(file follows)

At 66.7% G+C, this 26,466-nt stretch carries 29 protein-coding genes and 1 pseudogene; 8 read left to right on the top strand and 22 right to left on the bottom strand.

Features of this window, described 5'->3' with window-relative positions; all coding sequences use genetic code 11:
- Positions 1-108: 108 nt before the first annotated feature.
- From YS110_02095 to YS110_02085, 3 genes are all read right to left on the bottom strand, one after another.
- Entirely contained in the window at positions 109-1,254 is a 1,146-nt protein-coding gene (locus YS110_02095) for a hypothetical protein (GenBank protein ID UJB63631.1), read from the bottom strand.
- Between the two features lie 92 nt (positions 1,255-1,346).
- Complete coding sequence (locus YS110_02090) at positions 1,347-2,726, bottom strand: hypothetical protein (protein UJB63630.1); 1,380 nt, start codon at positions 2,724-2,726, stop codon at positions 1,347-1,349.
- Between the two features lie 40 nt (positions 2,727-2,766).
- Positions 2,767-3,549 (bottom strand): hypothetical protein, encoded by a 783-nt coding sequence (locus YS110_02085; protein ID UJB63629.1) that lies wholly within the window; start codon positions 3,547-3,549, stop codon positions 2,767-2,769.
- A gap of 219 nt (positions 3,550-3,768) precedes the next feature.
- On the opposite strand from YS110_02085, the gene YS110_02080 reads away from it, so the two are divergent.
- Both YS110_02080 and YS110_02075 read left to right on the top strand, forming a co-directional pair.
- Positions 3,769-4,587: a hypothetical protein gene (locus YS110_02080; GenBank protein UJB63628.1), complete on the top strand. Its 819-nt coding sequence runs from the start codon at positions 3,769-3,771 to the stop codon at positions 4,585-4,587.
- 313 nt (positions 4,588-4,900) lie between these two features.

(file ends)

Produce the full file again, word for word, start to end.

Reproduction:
At 66.7% G+C, this 26,466-nt stretch carries 29 protein-coding genes and 1 pseudogene; 8 read left to right on the top strand and 22 right to left on the bottom strand.

Features of this window, described 5'->3' with window-relative positions; all coding sequences use genetic code 11:
- Positions 1-108: 108 nt before the first annotated feature.
- From YS110_02095 to YS110_02085, 3 genes are all read right to left on the bottom strand, one after another.
- Entirely contained in the window at positions 109-1,254 is a 1,146-nt protein-coding gene (locus YS110_02095) for a hypothetical protein (GenBank protein ID UJB63631.1), read from the bottom strand.
- Between the two features lie 92 nt (positions 1,255-1,346).
- Complete coding sequence (locus YS110_02090) at positions 1,347-2,726, bottom strand: hypothetical protein (protein UJB63630.1); 1,380 nt, start codon at positions 2,724-2,726, stop codon at positions 1,347-1,349.
- Between the two features lie 40 nt (positions 2,727-2,766).
- Positions 2,767-3,549 (bottom strand): hypothetical protein, encoded by a 783-nt coding sequence (locus YS110_02085; protein ID UJB63629.1) that lies wholly within the window; start codon positions 3,547-3,549, stop codon positions 2,767-2,769.
- A gap of 219 nt (positions 3,550-3,768) precedes the next feature.
- On the opposite strand from YS110_02085, the gene YS110_02080 reads away from it, so the two are divergent.
- Both YS110_02080 and YS110_02075 read left to right on the top strand, forming a co-directional pair.
- Positions 3,769-4,587: a hypothetical protein gene (locus YS110_02080; GenBank protein UJB63628.1), complete on the top strand. Its 819-nt coding sequence runs from the start codon at positions 3,769-3,771 to the stop codon at positions 4,585-4,587.
- 313 nt (positions 4,588-4,900) lie between these two features.